XENIA KALOGEROPOULOU'S THEATRE,
Maria Karananou, Dramaturg
Rebuilding the world from scratch and in the air
Through her initiatives and incessant action in the field of children’s theatre during the last four decades, Xenia Kalogeropoulou has changed a lot in the way we perceive children’s theatre. Being herself a theatre manager, actress, translator and writer of children’s plays, Kalogeropoulou revived this sensitive and rather neglected –until recently – in Greece theatre genre. The respect with which she treats the young spectators, her instinct and aesthetics, her experience and close connection to theatre, along with her eagerness to experiment and see well-known stories through a fresh angle, have rendered her a unique writer of children’s theatre.
Source of inspiration and reference for her plays are – almost always – stories that are already known: fables and fairytales, folk tales, legends, or even existing plays. In Odyssevach – her first play and a milestone in modern Greek children’s dramaturgy – she combines the story of Captain Sinbad from One Thousand and One Nights with that of Odysseus; in the The King Stag she draws on Carlo Gozzi’s play Il Re Cervo, in Eliza on the story The beautiful young woman from the West, and in The Noah Family on the well-known religious story of Noah’s Ark. Fairytales are also an inexhaustible and favorite source of inspiration; The Son of the Slave, Beauty and the Beast, Sleeping Beauty is awake, Paramithissimo and GRIMM & GRIMM are all based on known tales.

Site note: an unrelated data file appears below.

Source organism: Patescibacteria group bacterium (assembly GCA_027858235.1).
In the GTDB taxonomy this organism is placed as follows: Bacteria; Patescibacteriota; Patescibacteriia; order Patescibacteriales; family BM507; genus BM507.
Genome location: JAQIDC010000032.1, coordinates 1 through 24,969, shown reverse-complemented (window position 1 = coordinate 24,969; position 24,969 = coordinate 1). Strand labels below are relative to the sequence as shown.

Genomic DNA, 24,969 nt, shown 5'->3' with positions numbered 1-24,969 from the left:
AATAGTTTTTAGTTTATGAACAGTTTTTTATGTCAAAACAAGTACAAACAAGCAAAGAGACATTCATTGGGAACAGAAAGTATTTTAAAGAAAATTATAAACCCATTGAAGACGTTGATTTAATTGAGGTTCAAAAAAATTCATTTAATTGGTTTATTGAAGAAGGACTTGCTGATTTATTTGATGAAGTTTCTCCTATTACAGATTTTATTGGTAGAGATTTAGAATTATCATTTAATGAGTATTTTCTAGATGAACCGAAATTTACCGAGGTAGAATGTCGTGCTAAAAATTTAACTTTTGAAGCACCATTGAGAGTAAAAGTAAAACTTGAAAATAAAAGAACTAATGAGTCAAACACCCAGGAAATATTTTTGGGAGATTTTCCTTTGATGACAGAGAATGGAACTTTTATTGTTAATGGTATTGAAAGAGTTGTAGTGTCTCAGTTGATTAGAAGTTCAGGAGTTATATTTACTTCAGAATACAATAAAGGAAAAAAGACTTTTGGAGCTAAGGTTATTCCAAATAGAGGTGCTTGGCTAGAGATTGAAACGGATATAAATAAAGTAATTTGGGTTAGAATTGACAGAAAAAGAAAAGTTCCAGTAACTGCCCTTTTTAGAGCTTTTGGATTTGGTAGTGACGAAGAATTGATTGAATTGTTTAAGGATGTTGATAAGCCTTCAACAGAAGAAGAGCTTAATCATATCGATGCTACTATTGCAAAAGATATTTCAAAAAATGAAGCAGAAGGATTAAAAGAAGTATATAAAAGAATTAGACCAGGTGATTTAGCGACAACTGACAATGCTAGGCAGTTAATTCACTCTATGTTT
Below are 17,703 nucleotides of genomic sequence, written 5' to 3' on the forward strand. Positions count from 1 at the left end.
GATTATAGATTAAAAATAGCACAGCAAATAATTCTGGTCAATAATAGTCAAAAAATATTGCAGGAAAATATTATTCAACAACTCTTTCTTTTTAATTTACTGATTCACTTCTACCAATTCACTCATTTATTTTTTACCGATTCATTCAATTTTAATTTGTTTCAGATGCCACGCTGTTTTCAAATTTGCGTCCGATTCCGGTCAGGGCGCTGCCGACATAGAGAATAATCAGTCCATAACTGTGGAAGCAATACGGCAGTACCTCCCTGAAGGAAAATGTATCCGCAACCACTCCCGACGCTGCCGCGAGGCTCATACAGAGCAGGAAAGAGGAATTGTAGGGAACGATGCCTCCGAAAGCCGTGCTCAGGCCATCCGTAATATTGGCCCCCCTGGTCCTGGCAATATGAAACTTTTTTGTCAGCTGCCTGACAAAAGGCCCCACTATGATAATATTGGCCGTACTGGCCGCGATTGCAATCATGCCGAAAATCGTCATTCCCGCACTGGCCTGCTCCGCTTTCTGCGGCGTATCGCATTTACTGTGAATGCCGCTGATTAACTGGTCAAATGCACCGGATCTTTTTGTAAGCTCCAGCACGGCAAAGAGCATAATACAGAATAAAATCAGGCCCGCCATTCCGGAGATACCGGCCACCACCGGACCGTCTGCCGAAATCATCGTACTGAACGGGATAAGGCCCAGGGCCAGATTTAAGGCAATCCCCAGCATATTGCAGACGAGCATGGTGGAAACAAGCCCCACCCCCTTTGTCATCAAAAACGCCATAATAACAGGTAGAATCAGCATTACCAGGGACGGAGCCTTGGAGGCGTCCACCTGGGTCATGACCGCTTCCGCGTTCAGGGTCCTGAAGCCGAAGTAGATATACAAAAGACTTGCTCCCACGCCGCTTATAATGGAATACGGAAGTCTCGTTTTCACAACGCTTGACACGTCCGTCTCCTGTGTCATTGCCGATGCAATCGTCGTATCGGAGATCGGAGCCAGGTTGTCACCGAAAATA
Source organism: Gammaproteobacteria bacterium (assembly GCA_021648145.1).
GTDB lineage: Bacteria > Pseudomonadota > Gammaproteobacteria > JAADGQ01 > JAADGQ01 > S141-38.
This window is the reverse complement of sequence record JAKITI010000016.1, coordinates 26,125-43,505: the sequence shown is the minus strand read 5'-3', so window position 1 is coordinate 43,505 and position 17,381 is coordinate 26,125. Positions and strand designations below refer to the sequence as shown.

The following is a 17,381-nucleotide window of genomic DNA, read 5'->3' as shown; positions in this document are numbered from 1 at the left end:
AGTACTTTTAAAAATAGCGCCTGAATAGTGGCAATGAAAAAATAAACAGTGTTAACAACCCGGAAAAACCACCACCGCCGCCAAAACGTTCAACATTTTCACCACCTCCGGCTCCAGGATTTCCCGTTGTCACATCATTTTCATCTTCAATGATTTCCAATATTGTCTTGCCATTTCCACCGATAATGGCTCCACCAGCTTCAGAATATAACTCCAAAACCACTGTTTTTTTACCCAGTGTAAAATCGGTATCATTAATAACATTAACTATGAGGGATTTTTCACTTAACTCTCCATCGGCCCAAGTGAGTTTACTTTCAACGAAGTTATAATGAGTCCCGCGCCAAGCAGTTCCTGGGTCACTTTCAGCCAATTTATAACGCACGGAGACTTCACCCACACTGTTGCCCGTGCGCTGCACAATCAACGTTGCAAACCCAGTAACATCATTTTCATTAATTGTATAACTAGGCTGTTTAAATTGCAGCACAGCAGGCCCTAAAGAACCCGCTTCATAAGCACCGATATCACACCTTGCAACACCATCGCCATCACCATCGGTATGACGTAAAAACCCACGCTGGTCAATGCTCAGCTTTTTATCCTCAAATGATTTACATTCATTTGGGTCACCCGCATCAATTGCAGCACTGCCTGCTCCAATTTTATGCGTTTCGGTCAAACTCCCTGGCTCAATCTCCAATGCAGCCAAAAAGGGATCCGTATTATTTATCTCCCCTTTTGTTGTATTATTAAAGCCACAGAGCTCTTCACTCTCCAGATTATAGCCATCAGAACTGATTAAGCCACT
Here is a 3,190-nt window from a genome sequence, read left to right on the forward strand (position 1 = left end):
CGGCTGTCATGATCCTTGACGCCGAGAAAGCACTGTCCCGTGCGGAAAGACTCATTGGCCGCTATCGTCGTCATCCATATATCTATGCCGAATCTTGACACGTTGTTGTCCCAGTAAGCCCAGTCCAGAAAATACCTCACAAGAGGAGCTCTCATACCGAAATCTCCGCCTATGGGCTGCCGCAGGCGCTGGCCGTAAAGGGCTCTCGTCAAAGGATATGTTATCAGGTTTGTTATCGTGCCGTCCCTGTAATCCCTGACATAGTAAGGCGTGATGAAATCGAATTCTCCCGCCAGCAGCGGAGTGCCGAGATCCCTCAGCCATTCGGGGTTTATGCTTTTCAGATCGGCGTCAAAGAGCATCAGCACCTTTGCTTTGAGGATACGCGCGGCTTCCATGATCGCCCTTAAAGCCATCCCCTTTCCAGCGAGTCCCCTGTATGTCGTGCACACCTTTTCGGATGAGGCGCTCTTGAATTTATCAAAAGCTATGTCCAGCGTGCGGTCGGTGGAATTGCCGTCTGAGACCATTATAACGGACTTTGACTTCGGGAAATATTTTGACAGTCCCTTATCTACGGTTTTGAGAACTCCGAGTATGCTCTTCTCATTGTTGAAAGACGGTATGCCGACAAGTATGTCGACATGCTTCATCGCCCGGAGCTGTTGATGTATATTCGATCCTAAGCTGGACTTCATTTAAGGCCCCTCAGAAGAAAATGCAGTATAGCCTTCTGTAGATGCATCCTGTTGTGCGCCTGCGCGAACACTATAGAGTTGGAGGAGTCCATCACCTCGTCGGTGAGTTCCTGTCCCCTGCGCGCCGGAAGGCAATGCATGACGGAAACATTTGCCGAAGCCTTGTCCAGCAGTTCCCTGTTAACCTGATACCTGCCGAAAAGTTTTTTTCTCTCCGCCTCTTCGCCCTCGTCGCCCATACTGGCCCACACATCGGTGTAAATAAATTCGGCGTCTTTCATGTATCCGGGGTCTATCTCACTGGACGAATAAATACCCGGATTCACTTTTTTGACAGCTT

Kalogeropoulou’s plays, however, are far from simple transfers of familiar stories or tales on stage; she uses different versions, blending elements from different stories and enriching them with her rich and colorful imagination. Despite the fact that she retains the basic structure of the stories, she allows us to see the story afresh. Rejecting any attempt of didacticism or moralization, she treats the young spectator as an equal; as an individual concerned about his relation to the world, his surroundings and other people. Her themes – although already told through old stories – are timeless: the unwavering faith in people, the commitment to goals and values, love, the confrontation of human weaknesses and the emphasis on human virtues. Respecting the children’s psyche, she grapples with difficult issues and does not ignore death or loss, but gives children the tools to deal with different aspects of life.
The structure of her plays follows the basic structure of fairytales: the hero – who faces a problem – embarks on a difficult journey full of obstacles and adventures; along the way he confronts enemies and meets people that offer him their help, eventually returning home victorious and triumphant but also changed from his experiences. Odyssevach will never be the same after discovering what Cyclolotomermaicircilarizad really means; Beauty in Beauty and the Beast realizes what is really important in love, and the gullible Deramo in The King Stag wins back anything he had lost while pursuing his beloved one. Nevertheless, her plays transcend the two-dimensional narration of fairytales; conflicts and twists are cleverly structured, the plot is full of intrigues that keep the interest undiminished, while the dramatic situations succeed one another in a way that favors theatricality and avoids stagnation. Her heroes are those of the fairytales and have brilliant qualities – courage, loyalty and intelligence – but also a profound human dimension of passions, desires and weaknesses.
Love and good prevail in her plays, but the usual happy ending of fairytales does not necessarily take place. It is the heroes’ route that is rewarded and their journey that matters; a happy ending is of less importance. Eliza, Odyssevach, Deramo, and the little Slave are all vindicated for intently following a course to meet their targets.
The main theme that permeates Kalogeropoulou’s plays and one of the most compelling features of her playwrighting is precisely the heroes’ persistence in their goals.